Philips Wouwerman, a prolific painter of equestrian scenes, hailed from Haarlem, where he was baptized on May 24, 1619. The eldest of three sons born to the painter Pouwels Joosten and Susanna van den Bogert, Pouwels’ fourth wife, Wouwerman probably first learned to paint from his father. According to his earliest biographer, Cornelis de Bie, he was then apprenticed to Frans Hals (Dutch, c. 1582/1583 - 1666). Wouwerman also may have received some training in the representation of horses from the Haarlem artist Pieter Verbeeck (1610/1615–1652/1654).
In 1638 Wouwerman briefly left the Netherlands for Hamburg. According to Matthias Scheits (c. 1625/1630–c. 1700), a student of the artist, Wouwerman fled the Netherlands in order to marry a Catholic girl, Annetje Pietersz van Broeckhof, against the wishes of his Protestant family. Although no records of the wedding exist in the marriage register of Hamburg’s Catholic community, the fact that Scheits knew Wouwerman personally argues for the validity of his account. Wouwerman’s journey to Hamburg, however, involved more than just a wedding; he also spent some time working in the studio of the obscure German history painter Evert Decker (d. 1647).
By 1640 Wouwerman and his wife had returned to Haarlem, where the artist was admitted into the local Saint Luke’s Guild on August 8 of that year. In early 1642 Koert Witholt, a Swedish artist, served as his apprentice for a few short weeks. Later that same year Nicolaes Ficke and Jacob Warnars, both from Amsterdam, were also recorded as his pupils. Wouwerman was an active member in Haarlem’s artistic and civic communities. In 1646 he was elected one of the six vinders of the Saint Luke’s Guild, and between 1642 and 1655 he served as a member of the militia company of Sint Joris. He and his wife had many children, of which seven survived. Wouwerman died at the age of forty-eight on May 19, 1668. He was buried four days later in Haarlem’s Nieuwe Kerk.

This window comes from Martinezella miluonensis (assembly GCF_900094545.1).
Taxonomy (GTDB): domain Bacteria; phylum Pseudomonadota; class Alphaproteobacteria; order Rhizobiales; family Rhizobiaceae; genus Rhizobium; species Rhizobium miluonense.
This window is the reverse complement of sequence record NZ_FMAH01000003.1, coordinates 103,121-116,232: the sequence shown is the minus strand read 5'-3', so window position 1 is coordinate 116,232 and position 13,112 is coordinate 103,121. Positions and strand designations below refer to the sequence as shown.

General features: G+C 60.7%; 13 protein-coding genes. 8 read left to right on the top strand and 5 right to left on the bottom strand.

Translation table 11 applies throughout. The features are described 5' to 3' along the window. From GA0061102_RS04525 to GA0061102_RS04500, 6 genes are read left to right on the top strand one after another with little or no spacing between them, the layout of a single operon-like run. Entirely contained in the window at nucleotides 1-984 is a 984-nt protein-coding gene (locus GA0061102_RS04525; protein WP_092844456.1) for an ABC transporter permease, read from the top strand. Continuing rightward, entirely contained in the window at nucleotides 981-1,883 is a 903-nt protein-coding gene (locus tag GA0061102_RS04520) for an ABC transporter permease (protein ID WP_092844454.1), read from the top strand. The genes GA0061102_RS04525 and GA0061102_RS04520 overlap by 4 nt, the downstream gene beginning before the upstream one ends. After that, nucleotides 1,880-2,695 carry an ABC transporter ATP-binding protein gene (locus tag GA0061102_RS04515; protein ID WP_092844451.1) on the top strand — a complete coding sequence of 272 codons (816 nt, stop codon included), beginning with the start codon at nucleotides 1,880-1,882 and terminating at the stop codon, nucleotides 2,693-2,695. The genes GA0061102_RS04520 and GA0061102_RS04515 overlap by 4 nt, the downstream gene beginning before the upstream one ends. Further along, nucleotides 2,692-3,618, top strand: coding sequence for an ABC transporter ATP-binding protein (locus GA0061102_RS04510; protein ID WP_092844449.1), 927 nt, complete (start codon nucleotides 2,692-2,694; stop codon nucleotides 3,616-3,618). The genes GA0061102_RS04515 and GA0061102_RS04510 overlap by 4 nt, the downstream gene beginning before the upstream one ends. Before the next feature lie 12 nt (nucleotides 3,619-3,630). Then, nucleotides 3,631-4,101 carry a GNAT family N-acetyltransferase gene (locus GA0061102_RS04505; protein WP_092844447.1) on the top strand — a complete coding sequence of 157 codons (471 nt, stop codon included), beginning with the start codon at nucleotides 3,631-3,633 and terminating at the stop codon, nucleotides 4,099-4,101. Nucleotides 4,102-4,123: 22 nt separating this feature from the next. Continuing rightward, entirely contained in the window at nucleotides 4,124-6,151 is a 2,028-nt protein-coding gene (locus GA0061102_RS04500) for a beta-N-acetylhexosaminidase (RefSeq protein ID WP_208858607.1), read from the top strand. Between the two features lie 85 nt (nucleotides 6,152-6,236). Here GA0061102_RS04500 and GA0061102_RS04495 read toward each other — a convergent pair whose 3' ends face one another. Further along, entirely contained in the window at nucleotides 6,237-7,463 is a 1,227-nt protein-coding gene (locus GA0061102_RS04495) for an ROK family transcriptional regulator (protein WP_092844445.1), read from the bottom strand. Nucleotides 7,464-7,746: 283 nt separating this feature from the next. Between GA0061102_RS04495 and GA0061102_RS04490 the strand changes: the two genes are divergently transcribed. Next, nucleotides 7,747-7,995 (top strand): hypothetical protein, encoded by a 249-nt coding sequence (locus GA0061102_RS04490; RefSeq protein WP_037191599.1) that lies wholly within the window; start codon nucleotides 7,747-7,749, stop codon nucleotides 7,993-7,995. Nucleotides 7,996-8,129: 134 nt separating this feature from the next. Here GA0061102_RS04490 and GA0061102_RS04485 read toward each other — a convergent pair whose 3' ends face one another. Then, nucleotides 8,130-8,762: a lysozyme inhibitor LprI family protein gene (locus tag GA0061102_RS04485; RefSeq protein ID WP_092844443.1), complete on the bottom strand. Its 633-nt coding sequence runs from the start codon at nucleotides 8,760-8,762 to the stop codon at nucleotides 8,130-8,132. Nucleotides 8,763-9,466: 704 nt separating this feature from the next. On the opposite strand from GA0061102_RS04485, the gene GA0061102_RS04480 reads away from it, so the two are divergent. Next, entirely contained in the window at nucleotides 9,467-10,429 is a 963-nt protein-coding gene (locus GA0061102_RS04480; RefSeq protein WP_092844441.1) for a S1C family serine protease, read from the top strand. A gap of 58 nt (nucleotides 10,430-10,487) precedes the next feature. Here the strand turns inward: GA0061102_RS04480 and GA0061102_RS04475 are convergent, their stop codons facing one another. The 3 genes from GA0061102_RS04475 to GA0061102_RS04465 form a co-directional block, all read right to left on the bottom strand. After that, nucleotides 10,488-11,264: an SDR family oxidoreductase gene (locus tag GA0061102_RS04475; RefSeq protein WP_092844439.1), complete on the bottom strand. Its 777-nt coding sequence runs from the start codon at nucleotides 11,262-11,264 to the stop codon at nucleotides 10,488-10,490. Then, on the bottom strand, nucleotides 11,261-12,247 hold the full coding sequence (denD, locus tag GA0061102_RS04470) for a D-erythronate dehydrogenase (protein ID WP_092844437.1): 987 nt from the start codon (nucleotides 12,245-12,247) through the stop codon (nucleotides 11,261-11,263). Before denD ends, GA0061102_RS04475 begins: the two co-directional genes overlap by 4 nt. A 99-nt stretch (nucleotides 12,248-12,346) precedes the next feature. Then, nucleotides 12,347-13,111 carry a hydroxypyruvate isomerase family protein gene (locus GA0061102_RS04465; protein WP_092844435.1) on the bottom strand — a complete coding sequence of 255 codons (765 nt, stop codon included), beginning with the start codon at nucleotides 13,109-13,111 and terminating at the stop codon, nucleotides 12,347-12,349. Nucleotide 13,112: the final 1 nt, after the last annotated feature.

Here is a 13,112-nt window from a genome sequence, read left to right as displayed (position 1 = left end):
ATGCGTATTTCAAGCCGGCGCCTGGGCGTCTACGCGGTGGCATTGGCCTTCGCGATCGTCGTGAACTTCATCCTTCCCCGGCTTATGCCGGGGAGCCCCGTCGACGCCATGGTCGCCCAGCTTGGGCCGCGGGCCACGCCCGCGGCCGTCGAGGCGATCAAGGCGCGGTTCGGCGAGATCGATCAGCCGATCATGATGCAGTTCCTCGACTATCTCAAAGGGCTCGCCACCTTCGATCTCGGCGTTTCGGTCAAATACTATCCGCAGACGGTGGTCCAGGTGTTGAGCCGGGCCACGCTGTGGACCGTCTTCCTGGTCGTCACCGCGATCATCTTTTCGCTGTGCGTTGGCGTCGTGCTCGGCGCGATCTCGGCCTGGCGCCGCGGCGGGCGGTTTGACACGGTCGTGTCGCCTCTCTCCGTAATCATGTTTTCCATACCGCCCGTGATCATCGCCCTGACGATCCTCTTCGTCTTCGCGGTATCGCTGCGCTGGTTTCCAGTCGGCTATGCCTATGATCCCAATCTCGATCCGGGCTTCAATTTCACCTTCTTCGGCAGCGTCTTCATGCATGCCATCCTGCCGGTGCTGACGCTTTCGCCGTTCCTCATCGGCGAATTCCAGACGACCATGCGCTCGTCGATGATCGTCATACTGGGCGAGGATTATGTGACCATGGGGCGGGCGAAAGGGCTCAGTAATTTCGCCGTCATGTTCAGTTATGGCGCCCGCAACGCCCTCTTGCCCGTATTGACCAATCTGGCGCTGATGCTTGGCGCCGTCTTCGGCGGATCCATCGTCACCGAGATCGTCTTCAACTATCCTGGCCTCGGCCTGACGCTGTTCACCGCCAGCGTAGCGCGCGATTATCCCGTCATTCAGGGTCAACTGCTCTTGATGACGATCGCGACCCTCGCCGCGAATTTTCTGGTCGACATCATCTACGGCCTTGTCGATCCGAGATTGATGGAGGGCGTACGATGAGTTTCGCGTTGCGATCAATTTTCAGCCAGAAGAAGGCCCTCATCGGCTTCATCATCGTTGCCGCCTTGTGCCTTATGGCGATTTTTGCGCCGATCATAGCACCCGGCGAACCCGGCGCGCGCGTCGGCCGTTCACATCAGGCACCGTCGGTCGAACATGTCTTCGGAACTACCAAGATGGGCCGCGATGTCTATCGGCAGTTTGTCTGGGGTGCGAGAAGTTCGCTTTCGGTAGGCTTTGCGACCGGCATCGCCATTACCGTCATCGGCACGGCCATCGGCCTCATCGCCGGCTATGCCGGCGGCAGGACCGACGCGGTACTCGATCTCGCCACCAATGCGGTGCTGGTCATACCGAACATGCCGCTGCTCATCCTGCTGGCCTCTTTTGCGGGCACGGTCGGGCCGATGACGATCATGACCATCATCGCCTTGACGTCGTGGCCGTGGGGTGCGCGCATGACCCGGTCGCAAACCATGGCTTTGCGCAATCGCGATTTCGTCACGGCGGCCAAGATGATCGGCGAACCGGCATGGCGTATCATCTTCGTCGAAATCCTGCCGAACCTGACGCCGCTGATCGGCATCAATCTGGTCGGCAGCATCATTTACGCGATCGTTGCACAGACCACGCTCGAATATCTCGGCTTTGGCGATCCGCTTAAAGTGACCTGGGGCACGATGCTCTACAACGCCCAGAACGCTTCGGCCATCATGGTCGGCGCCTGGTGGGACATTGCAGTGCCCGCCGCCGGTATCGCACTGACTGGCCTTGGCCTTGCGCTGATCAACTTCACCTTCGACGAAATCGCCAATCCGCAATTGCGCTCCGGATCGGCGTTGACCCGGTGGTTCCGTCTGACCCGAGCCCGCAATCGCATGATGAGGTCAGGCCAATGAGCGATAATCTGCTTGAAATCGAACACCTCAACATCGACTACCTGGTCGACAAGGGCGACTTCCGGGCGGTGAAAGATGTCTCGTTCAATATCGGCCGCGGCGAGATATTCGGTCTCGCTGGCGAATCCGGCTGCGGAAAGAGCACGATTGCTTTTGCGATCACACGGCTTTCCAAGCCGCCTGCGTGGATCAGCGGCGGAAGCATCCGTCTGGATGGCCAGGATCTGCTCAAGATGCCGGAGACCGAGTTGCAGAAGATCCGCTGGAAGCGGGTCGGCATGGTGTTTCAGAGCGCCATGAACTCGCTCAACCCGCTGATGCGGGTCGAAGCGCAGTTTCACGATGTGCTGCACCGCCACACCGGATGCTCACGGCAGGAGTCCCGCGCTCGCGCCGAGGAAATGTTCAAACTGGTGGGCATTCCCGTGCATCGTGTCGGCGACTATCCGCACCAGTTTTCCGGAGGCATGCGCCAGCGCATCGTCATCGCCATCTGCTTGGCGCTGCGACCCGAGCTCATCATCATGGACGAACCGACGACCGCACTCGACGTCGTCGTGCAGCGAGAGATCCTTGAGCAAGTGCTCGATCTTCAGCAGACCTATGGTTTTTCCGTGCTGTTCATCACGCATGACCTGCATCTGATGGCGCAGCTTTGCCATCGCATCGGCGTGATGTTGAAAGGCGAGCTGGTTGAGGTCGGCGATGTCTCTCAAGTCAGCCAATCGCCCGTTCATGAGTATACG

Wouwerman was an extraordinarily productive artist. More than a thousand paintings bear his name, though only a small number are dated, making it difficult to establish a chronology of his work. Attribution issues also exist because a number of studio works and copies were made by his brother Pieter Wouwerman (1623–1682). Wouwerman’s oeuvre consists predominantly of small cabinet paintings of equestrian subjects, such as battle or hunting scenes, army camps, and smithies. He also painted several genre pieces as well as some mythological and religious subjects. Despite the Italianate quality of much of his work, it is extremely unlikely that he ever traveled to Italy. His style was greatly influenced by Pieter van Laer (Dutch, c. 1592 - 1642), a fellow Haarlem artist who spent fourteen years in Italy from 1625 to 1639; according to Houbraken, after Van Laer died, Wouwerman acquired some of his sketches and studies.
 Cornelis de Bie, Het gulden cabinet vande edel vry schilder const (Antwerp, 1662), 282.
 Cornelis Hofstede de Groot, A Catalogue Raisonné of the Works of the Most Eminent Dutch Painters of the Seventeenth Century, trans. Edward G. Hawke, 8 vols. (London, 1907–1927), 2:249.
 Birgit Schumacher, Philips Wouwerman: The Horse Painter of the Golden Age (Doornspijk, 2006), 16.
 Arnold Houbraken, De Groote Schouburgh der Nederlantsche Konstschilders en Schilderessen. 3 in 1 vols. (The Hague, 1753; reprint: Amsterdam, 1976), 2:73–75.
Arthur K. Wheelock Jr.
April 24, 2014
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